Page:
How I’m Making Choices this Year

The recent Black Mirror Bandersnatch episode on Netflix has really got me thinking about choice. We’re in a world full of choice. For dinner we can go out, have a box of fresh produce delivered with a recipe guide, order deliveroo, make a meal from pretty much any country with an abundance of produce in the shops and even hire a private chef when we win the lottery. There are so many options and choices when we wake up every day. I feel lucky to have so much choice but I also feel the pressure of how this cornucopia of choice can become a curse. I get the feeling that sometimes I’ve been spoilt rotten with the number of things I can do, food I can eat and places I can visit. Having so much choice makes me feel like life is a whirl wind of clicking, choosing, and thinking about what if I’d chosen that instead? With all this choice comes Choice’s cousin, Indecision.

This year, I’m working on how I make choices. Below I’ve written out some of the ways I’m tackling this task and who’s inspired me along the way. Whether you’ve got a wedding choice, work choice, relationship choice or what shall I have for dinner choice, I hope that some of these ideas can help you feel like you’re not alone if you too are feeling choice overwhelm. (please note, I’m not a qualified choice expert so this blog post can be taken with a pinch of salt and a dusting of your own common sense).

Photo by  Sophie Carefull

Making a confident choice over pondering what could be better

We’re under so much pressure to want to get our choices and decisions right, sometimes we don’t even make a choice. This idea developed from listening to Tessa and Stevie’s Nobody Panic Podcast. It’s a brilliant podcast full of life lessons that are discussed in a lighthearted and hilarious way. In their How to Make a Choice episode, they talk about if the choice is good enough then that’s the choice to go for, it doesn’t have to be the perfect one. We’re each the best qualified person to make decisions for ourselves. Sometimes we just want other people to take control of our decisions because the pressure to decide alone is just too much. In the podcast they also discuss how you can change your mind over time because you change as a person. Sometimes you can be one person and make one decision and then along the road you may change and so will your decisions. It’s ok to change opinion and step onto another path. A choice doesn’t have to be a concrete mold, instead it’s fluid.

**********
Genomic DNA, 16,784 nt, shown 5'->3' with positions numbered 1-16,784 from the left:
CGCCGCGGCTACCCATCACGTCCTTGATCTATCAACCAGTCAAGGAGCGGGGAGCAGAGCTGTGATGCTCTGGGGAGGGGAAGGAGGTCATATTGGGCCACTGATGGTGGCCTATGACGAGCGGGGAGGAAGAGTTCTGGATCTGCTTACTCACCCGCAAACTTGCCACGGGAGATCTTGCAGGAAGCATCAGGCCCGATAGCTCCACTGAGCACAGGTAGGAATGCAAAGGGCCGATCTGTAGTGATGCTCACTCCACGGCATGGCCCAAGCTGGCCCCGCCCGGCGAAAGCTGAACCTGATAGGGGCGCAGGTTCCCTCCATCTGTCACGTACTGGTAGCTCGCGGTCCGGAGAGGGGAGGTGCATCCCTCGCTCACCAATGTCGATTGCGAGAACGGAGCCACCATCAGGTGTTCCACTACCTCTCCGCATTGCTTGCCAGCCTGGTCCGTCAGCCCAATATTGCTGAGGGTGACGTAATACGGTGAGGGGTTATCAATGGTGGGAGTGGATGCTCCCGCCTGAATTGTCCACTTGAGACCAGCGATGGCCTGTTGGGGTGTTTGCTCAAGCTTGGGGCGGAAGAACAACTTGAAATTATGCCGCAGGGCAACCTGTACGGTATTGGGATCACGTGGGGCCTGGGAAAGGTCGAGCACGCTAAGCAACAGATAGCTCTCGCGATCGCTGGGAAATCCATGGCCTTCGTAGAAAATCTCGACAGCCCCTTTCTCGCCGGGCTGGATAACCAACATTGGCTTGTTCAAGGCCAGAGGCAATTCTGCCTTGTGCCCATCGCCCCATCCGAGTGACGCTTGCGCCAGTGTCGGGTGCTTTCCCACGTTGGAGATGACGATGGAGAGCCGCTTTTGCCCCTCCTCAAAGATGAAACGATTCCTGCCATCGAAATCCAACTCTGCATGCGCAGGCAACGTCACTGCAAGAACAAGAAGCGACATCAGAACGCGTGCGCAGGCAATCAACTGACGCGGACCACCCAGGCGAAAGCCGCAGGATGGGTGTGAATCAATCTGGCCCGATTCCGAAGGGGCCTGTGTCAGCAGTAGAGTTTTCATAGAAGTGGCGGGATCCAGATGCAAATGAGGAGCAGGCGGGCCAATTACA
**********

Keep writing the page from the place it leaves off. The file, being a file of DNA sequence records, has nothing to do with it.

Photo by  Sophie Carefull

Trusting my gut

For ages I heard people say ‘trust your gut’ but I couldn’t fathom how to even hear my gut’s advice in the first place! For a long time I’ve struggled with telling the difference between the voice that guides me instinctively and the imposter syndrome voice in my head. The one that tells me I can’t and shouldn’t do something (when actually I can and I should). In Tara Mohr’s book, ‘Playing Big’ Mohr talks about the difference between your realistic thinker and your inner critic and her writing has totally helped me understand ways to find the difference between the two:

‘The realistic thinker in us is forward-moving. She seeks solutions. The critic will spin and spin, ruminating on the risks and worst-case scenarios. The critic often speaks in an anxious, emotionally charged tone. The realistic thinker is grounded, clear-eyed, calm. Many of us hold the belief that “realistic thinking” is skeptical if not pessimistic, but in fact realistic thinking is inquisitive, exploratory, and highly creative.’ (p.7 Tara Mohr: Playing Big).